A period of important achievements
When reporting on the progress of the Single Euro Payments Area ( ) in 2010, it makes sense to start at the end of the year. On 16 December 2010, the European Commission (the Commission) adopted a proposal for a Regulation establishing technical requirements for credit transfers and direct debits in euros. End-dates referenced in the proposal will provide the certainty that the payments market has been seeking for a long time.
The 2010 migration data for Credit Transfers (SCTs) and Direct Debits (SDDs) continued to demonstrate that the market is in a 'wait and see' mode. Despite impressive scheme adherence by banks, actual usage rates in the euro area were marginal (below 0.1 percent in February 2011) and rates hovered at 15.7 percent. On the positive side, public administrations in a number of European Union ( ) Member States clearly increased their momentum of migration to in 2010 especially in Austria, Belgium, Finland, France and Spain. This is an important development, given that public administrations are among the highest-volume payment users. Overall however, migration figures clearly remained below expectations and confirmed the need for a regulatory approach. This will hopefully be brought to a conclusion in Autumn 2011 through adoption of the Commission's proposal by the European Parliament and the European Council representing Member States.
This was not the only important achievement in the reporting period. A new governance body, the Council, was established by the Commission and European Central Bank in March 2010. The Council ensures proper and high level stakeholder involvement from both payment users and payment providers and fosters consensus on the next steps towards the realisation of .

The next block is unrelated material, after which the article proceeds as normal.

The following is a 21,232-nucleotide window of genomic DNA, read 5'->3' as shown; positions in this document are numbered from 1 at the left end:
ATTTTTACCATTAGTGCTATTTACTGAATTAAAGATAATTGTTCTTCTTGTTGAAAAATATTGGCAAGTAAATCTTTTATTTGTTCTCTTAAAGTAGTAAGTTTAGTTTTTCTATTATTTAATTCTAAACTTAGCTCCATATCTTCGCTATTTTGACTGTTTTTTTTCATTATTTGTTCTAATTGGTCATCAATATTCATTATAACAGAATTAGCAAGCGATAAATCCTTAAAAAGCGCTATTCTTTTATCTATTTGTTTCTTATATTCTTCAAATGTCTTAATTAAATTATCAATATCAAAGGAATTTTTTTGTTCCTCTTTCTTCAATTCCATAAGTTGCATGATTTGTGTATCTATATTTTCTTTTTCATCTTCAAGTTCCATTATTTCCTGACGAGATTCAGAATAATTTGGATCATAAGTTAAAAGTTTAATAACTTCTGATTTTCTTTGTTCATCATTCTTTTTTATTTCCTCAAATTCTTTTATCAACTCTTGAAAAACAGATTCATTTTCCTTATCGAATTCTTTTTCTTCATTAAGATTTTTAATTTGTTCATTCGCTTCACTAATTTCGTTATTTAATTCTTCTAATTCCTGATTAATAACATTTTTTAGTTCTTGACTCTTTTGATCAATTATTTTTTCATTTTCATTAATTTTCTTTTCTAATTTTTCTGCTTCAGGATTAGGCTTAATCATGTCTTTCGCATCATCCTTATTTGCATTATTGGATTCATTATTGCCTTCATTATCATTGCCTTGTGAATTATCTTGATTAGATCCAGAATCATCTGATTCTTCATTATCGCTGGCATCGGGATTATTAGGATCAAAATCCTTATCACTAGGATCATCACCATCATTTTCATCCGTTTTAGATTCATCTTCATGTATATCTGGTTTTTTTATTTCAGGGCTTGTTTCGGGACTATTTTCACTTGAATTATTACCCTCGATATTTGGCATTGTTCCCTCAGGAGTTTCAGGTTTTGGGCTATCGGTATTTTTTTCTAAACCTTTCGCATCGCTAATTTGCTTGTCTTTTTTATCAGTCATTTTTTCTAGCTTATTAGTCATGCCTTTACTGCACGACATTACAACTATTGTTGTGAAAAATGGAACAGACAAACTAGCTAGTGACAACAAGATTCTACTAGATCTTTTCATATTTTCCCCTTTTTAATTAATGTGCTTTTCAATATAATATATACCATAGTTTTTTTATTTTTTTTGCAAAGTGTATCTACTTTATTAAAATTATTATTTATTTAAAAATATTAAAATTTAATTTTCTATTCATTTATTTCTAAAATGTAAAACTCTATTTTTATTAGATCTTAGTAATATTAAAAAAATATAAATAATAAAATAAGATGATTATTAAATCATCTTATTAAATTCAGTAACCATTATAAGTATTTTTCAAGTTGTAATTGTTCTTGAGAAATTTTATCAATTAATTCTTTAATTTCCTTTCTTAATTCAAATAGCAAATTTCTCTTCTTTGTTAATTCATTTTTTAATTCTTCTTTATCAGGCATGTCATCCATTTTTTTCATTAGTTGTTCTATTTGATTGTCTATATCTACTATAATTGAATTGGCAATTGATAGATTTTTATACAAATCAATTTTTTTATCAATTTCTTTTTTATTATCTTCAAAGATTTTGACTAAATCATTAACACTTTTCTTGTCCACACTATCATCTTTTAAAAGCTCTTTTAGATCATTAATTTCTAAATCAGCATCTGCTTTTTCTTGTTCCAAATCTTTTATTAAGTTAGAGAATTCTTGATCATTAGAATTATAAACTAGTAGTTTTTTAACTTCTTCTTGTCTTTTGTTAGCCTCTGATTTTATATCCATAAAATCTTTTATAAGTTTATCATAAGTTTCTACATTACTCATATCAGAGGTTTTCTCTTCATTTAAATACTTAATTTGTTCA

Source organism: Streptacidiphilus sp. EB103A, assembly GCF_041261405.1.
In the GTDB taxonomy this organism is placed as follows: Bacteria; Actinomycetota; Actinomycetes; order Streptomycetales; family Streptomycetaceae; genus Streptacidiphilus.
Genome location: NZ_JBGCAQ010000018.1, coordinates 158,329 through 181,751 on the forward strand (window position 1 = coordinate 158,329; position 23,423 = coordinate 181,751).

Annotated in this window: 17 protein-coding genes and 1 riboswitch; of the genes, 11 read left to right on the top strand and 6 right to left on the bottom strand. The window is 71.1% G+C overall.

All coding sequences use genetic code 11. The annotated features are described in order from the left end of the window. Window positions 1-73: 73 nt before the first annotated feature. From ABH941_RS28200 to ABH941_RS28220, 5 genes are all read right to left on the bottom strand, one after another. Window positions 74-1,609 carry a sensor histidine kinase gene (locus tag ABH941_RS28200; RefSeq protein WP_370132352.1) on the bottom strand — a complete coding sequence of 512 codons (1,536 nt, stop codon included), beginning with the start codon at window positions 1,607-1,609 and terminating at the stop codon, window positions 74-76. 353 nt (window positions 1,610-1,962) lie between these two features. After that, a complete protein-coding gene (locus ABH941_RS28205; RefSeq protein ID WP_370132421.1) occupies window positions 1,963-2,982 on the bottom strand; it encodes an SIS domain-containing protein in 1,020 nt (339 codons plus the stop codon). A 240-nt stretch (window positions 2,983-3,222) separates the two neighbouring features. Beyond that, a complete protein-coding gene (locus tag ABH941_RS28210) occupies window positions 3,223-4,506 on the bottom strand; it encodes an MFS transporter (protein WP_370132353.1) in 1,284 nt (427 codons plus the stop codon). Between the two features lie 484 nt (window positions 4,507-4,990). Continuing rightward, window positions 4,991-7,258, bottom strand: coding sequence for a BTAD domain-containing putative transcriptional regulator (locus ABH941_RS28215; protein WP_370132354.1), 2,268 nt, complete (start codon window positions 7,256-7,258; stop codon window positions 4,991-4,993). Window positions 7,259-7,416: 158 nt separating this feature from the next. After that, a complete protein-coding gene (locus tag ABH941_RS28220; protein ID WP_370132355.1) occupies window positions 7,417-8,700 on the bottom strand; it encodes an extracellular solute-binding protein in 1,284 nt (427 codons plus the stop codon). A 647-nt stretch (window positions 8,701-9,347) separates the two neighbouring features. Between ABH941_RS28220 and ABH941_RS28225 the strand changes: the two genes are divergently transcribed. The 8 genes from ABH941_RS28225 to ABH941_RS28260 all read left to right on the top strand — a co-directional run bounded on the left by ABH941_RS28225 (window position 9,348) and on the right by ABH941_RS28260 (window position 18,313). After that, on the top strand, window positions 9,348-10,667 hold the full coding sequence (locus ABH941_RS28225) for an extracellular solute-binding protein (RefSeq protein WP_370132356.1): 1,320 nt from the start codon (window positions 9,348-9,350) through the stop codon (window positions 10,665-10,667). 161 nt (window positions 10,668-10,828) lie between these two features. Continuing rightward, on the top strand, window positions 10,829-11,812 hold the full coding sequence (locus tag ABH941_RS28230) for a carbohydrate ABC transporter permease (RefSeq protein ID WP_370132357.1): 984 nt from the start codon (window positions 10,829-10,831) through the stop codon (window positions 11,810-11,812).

At a more technical level, EMV compliance for cards showed further progress. EMV is an industry standard to implement chip and personal identification number (PIN) security for point of sale (POS) card transactions, to combat fraud in the area of card payments. EMV migration stood at 81 percent for cards (up from 72 percent shown in the last progress report), 90 percent for POS terminals (up from 77 percent) and 96 percent for automatic teller machines (up from 93 percent).
While migration end-dates are crucial it is not sufficient to rely on them entirely to further the process. The progress report points out that general awareness across all stakeholder categories remains a challenge, especially for consumers and small to medium enterprises (SMEs). For the success of , it is crucial that all payment users are well informed on the new instruments. The primary responsibility for this remains with the payment service providers and the Member States. Many Member States however do not yet play a strong central coordinating role, such as developing a strategic communication plan at a national level.
Looking beyond credit transfers and direct debits, general achievements in the card area remain limited. For the emergence of pan-European cards it is crucial that the standardisation efforts by the industry gain more momentum.
Gerd Heinen is Policy Officer at the European Commission, Directorate General Internal Market and Services. This article represents the personal views of the author and do not necessary correspond to the views of the Commission.
The Website features a dedicated page ' Migration - Reports, Case Studies and Indicators'. This page includes Newsletter articles reporting on the migration experience in the different countries. To view this page click hereRelated articles in this issue:
Relatd article in previous issues:
The Trailblazer. Kela, the Social Insurance Institution of Finland, completes migration to the SEPA Credit Transfer ( Newsletter, Issue 10, April 2011)
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